“It’s a genuine feel-good story and it’s nice that the team has gotten some recognition from it,” Busch said. “Our Furniture Row group out of Colorado is just a little one-car team going up against all these big dogs. And yet, we’re not a favorite, so I think we can relish in the underdog role.”
The elder Busch sibling likens what he’s done this season to what the late Alan Kulwicki did in 1992, rallying in the final race of the season to win the Cup championship as a solo team owner/driver.
“You’ve got to believe,” Kurt said Thursday. “The way Kulwicki won that championship is quite a few things were out of his control, they fell into place and they did because he was in position, he was up front, he was running well, he led laps. It wasn’t the most spectacular run, but at the end of the day, consistency is what pays to win a title.
“It was an epic championship battle, at the end Kulwicki winning showed that the little guy can compete with the big dogs if things go your way and help you gain points in that race, but he gained them throughout the season and put himself in a position to win.”
Kyle Busch comes into Sunday’s race tied for second in the standings, three points behind series leader Matt Kenseth, while Kurt is in a five-way tie for eighth place, 15 points behind Kenseth.
Kyle has four wins this season, while Kurt has yet to reach victory lane. That’s something he hopes to change Sunday at Chicagoland Speedway.
“I feel like we have a 95 percent shot every week,” Kurt Busch said. “The reason I say that is we haven’t gotten to victory lane yet this year, and so we’re missing five percent. When we find that, I hope we turn it into a steamroller and we’re able to go in each and every week with a shot at winning.”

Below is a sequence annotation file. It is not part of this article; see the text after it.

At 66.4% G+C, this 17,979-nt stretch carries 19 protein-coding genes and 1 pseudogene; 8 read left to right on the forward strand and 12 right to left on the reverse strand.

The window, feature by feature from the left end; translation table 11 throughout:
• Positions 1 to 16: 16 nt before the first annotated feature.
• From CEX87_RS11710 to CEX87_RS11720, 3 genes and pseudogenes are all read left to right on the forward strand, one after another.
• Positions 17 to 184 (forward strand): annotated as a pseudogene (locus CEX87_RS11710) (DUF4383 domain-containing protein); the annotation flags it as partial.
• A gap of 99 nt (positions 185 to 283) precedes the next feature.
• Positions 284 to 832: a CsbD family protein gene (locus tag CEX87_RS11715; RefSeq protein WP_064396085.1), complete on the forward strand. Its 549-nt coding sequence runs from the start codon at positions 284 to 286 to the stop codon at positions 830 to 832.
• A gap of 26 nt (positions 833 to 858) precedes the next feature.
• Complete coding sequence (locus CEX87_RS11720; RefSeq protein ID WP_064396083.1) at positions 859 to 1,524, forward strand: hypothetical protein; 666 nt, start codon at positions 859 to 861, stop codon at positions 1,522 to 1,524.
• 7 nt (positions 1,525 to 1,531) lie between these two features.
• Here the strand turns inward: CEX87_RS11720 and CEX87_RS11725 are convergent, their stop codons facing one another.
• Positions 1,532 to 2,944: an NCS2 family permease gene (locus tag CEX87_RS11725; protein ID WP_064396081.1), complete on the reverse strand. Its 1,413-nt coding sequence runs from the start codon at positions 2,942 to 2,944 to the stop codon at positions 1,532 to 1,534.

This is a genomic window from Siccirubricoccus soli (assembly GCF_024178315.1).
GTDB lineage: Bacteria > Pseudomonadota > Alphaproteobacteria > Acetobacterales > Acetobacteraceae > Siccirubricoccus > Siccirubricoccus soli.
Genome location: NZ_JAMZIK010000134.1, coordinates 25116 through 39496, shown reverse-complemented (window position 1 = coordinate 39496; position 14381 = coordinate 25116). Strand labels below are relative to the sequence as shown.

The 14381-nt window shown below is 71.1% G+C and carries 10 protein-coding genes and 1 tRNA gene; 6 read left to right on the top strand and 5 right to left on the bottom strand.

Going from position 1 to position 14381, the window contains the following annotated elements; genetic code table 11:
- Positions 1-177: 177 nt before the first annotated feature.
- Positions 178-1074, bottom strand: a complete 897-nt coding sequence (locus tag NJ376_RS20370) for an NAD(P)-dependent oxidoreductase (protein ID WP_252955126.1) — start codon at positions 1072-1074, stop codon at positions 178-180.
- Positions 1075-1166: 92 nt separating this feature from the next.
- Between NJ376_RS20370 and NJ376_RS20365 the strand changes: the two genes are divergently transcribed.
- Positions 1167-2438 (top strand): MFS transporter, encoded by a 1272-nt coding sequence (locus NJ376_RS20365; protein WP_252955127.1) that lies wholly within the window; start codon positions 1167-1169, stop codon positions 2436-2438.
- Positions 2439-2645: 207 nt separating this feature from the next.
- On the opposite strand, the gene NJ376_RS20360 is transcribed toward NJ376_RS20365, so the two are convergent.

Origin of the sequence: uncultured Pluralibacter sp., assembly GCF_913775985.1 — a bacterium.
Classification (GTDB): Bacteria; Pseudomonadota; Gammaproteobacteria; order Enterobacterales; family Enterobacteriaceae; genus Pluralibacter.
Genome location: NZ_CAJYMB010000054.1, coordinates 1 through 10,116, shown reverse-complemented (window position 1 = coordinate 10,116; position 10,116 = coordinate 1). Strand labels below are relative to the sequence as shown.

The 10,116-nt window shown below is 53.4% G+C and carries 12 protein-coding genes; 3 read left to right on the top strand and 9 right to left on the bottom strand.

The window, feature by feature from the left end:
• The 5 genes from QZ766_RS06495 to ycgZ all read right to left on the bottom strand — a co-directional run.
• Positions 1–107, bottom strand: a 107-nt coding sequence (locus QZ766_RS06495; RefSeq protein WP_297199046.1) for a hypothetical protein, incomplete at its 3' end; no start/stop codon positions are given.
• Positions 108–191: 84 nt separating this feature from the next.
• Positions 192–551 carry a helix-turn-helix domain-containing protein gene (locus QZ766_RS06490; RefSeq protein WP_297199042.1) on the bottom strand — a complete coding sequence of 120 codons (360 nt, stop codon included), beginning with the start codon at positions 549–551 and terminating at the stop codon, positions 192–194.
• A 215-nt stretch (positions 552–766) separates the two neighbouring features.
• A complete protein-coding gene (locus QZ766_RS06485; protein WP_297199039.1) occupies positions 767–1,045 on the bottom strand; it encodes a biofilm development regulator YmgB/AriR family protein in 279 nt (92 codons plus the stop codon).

Ironically, the driver who has won the last two Chase openers at Chicagoland has gone on to win the championship that same season: Tony Stewart in 2011 and Brad Keselowski last season.
Given how the season has gone, 2013 could wind up being not only a year of redemption personally and professionally for both Busch brothers, but also a campaign that could see them finish 1-2 in the championship battle.
“I’d love for it to come down to Kyle and I at Homestead, to go up against him,” Kurt Busch said. “You’ve got to go up against the best of the best in this deal. … To the credit of Kyle and his team, Joe Gibbs (Racing) is strong this year. Kenseth has won the most races, Kyle was locked in early plus with that very significant win at Atlanta, I see them as the favorite.
“For us, there’s no telling what we can do as a single car team in this Chase. We know we’ve gone against the odds to get to this point, why not just continue the same pattern we’ve been on, which is to show up at the racetrack with speed and try to deliver on a nice top 10 run.”
As for Kyle, he’d like nothing better than to square off with his older brother for family bragging rights.
So which brother are parents Tom and Gaye rooting for?
“They’re Switzerland, they’re neutral,” Kyle laughed. “They don’t care right now until they know who they have to cheer for at Homestead.”
One thing is for certain, though. If a Busch brother indeed wins the Cup crown this season, it’s sure going to make for an interesting Thanksgiving or Christmas at mom and dad’s house, for sure.